“It’s a series of poems about Red Riding Hood at whatever age I am when I perform it,” say Gus Watcham of her one-woman play, Redder. “This year she’s 66. She’s looking back at her past. She’s looking for love. She’s trying to understand her childhood. It unravels some fairytale myths, and sort of rewrites them.”
I’ve interviewed Gus once before; that time about her involvement with Three Score Dance Company, a contemporary dance company for those aged 60+ which, she tells me, has reignited her creative impetus.
“There’s nothing like a deadline, I’d always been a great one for saying ‘I’ll do that later’. When you get older, there is no later. I realised, if I want to set something up, the time is now. It’s great to start a new project in later life. And a little bit of terror is so good for you. If you can get through that and show your work to somebody, it’s literally encouraging.”
Gus has been working with director Mark C. Hewitt, video artist Abigail Norris and performance artist Isobel Smith, and describes Redder as an ongoing reflection on aging and discovery. “In the piece, Red Riding Hood suddenly finds herself on the threshold of old age and I think this is what happens to us. We suddenly go, ‘Oh god. I’m here. Now what do I do?’ And in many ways nothing has changed at all, it’s all still going on in our minds. I really liked the idea of this little old lady marching along, still with her red riding hood on.”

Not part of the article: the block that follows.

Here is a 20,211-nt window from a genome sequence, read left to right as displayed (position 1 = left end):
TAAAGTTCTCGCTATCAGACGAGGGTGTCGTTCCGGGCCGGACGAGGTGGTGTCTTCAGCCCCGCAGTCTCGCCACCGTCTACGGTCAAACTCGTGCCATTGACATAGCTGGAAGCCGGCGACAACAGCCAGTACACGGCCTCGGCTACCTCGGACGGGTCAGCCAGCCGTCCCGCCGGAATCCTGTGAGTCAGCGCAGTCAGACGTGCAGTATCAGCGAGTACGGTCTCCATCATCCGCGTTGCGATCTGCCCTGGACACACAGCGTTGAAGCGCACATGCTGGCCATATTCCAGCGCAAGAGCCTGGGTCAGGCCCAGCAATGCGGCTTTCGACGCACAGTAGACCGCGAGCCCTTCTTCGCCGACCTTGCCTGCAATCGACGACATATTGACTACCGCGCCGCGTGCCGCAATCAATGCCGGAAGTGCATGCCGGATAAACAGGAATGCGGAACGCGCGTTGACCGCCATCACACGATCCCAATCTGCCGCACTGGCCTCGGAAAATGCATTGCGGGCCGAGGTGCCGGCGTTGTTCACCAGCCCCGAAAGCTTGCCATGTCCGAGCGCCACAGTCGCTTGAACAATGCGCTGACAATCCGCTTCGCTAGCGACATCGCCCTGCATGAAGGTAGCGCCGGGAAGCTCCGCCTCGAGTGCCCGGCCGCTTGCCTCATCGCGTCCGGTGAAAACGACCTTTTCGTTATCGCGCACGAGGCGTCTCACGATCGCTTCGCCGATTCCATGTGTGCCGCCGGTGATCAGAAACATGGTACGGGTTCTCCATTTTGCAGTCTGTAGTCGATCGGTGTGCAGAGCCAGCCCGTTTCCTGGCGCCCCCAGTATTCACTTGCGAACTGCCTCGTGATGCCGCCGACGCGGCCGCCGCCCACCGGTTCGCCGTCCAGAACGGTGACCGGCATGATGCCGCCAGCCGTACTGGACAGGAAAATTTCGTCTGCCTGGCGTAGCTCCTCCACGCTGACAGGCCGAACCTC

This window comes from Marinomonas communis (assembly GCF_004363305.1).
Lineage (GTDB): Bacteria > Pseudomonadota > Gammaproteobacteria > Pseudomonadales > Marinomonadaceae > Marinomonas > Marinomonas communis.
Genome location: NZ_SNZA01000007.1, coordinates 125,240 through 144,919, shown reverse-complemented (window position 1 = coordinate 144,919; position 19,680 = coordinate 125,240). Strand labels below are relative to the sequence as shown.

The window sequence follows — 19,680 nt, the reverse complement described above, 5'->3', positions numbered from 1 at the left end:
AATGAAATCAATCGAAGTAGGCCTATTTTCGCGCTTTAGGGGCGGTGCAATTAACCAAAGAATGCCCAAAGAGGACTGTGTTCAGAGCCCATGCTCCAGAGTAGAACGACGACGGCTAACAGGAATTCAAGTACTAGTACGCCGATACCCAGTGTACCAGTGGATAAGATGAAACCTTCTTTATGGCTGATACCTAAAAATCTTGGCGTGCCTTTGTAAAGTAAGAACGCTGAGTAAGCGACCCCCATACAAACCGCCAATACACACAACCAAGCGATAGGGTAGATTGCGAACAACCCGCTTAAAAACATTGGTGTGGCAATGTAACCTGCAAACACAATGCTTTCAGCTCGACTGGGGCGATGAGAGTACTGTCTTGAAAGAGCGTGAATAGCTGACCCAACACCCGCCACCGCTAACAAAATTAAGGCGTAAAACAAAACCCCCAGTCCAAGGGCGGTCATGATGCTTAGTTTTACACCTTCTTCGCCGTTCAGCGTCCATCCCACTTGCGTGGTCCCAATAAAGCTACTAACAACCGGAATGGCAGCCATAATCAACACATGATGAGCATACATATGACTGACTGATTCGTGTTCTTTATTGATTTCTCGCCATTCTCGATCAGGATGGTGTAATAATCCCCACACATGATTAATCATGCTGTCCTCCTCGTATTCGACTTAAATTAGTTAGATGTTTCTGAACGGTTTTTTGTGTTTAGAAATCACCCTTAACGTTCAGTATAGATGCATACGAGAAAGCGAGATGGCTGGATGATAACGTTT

Gus has been holding tea parties with older people, sharing stories and asking them to reflect on how they feel about aging, and how they perceived old people when they were young. “Of course, they all say that they feel no different at all. And those people that they used to think of as old? Well, they don’t seem so different when you get there yourself.”
“Redder is quite grown up and a bit rude in places. Red Riding Hood has a problem with body hair. Her mother, who was married to the Wood Cutter, found her life at home in the woods very boring and spent a lot of time hanging out with wolves. Enough said. Someone suggested that I might perform it in care homes, and I thought, ‘I can’t take this into a care home!’ But they said, ‘look, the people going into the care system now are the rock and roll generation. They don’t want to hear about Andy Pandy.’
“This whole thing started when I joined Three Score Dance. It’s been a knock-on process. I’m braver. I’m doing things that I’ve never done before. Things I always wished that I’d done. ‘It’s too late now’ is one of the most overused excuses. I’ve discovered that it really isn’t. I’m discovering stories of unstoppable older people all of the time.”
Redder is at Bom-Bane’s, Edward Street at 8pm on 28th of February.
Tickets from littleredder.wordpress.com
To order pre-show food contact bom-banes.com